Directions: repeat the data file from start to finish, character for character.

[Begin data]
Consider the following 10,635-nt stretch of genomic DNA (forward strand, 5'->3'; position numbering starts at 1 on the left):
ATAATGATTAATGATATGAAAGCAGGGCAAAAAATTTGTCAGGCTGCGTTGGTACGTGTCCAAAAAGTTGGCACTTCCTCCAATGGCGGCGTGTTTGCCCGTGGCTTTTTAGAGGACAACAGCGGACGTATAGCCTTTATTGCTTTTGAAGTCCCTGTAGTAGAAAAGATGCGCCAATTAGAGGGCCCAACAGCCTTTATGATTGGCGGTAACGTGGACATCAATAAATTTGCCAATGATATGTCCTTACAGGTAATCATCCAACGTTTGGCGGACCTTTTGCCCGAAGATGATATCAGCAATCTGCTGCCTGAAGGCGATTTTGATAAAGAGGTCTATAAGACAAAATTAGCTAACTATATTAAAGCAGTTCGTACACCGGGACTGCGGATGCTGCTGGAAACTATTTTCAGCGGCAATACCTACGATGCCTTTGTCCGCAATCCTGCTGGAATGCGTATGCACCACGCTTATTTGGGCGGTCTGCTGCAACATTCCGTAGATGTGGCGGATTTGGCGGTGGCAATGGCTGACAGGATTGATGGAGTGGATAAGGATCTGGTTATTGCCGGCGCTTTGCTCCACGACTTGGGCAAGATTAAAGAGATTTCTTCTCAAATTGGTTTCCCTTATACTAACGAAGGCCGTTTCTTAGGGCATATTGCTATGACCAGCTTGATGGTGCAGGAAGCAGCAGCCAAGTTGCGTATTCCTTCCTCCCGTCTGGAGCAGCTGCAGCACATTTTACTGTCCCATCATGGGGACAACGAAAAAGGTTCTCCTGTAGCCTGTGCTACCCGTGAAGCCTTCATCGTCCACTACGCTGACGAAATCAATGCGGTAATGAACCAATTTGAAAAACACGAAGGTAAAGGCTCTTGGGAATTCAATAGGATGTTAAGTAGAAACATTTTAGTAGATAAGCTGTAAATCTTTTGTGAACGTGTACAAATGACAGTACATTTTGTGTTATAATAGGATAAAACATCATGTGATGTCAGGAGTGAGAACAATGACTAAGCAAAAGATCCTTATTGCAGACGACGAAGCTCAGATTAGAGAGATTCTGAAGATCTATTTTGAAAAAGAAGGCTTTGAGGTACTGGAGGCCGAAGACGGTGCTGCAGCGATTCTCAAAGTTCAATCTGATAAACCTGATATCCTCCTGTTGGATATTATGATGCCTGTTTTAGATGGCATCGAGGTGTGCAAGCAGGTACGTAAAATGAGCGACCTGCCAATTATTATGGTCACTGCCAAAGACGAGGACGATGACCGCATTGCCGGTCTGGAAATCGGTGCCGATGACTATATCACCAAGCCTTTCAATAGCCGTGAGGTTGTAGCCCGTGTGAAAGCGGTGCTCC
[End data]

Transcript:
Consider the following 10,635-nt stretch of genomic DNA (forward strand, 5'->3'; position numbering starts at 1 on the left):
ATAATGATTAATGATATGAAAGCAGGGCAAAAAATTTGTCAGGCTGCGTTGGTACGTGTCCAAAAAGTTGGCACTTCCTCCAATGGCGGCGTGTTTGCCCGTGGCTTTTTAGAGGACAACAGCGGACGTATAGCCTTTATTGCTTTTGAAGTCCCTGTAGTAGAAAAGATGCGCCAATTAGAGGGCCCAACAGCCTTTATGATTGGCGGTAACGTGGACATCAATAAATTTGCCAATGATATGTCCTTACAGGTAATCATCCAACGTTTGGCGGACCTTTTGCCCGAAGATGATATCAGCAATCTGCTGCCTGAAGGCGATTTTGATAAAGAGGTCTATAAGACAAAATTAGCTAACTATATTAAAGCAGTTCGTACACCGGGACTGCGGATGCTGCTGGAAACTATTTTCAGCGGCAATACCTACGATGCCTTTGTCCGCAATCCTGCTGGAATGCGTATGCACCACGCTTATTTGGGCGGTCTGCTGCAACATTCCGTAGATGTGGCGGATTTGGCGGTGGCAATGGCTGACAGGATTGATGGAGTGGATAAGGATCTGGTTATTGCCGGCGCTTTGCTCCACGACTTGGGCAAGATTAAAGAGATTTCTTCTCAAATTGGTTTCCCTTATACTAACGAAGGCCGTTTCTTAGGGCATATTGCTATGACCAGCTTGATGGTGCAGGAAGCAGCAGCCAAGTTGCGTATTCCTTCCTCCCGTCTGGAGCAGCTGCAGCACATTTTACTGTCCCATCATGGGGACAACGAAAAAGGTTCTCCTGTAGCCTGTGCTACCCGTGAAGCCTTCATCGTCCACTACGCTGACGAAATCAATGCGGTAATGAACCAATTTGAAAAACACGAAGGTAAAGGCTCTTGGGAATTCAATAGGATGTTAAGTAGAAACATTTTAGTAGATAAGCTGTAAATCTTTTGTGAACGTGTACAAATGACAGTACATTTTGTGTTATAATAGGATAAAACATCATGTGATGTCAGGAGTGAGAACAATGACTAAGCAAAAGATCCTTATTGCAGACGACGAAGCTCAGATTAGAGAGATTCTGAAGATCTATTTTGAAAAAGAAGGCTTTGAGGTACTGGAGGCCGAAGACGGTGCTGCAGCGATTCTCAAAGTTCAATCTGATAAACCTGATATCCTCCTGTTGGATATTATGATGCCTGTTTTAGATGGCATCGAGGTGTGCAAGCAGGTACGTAAAATGAGCGACCTGCCAATTATTATGGTCACTGCCAAAGACGAGGACGATGACCGCATTGCCGGTCTGGAAATCGGTGCCGATGACTATATCACCAAGCCTTTCAATAGCCGTGAGGTTGTAGCCCGTGTGAAAGCGGTGCTCC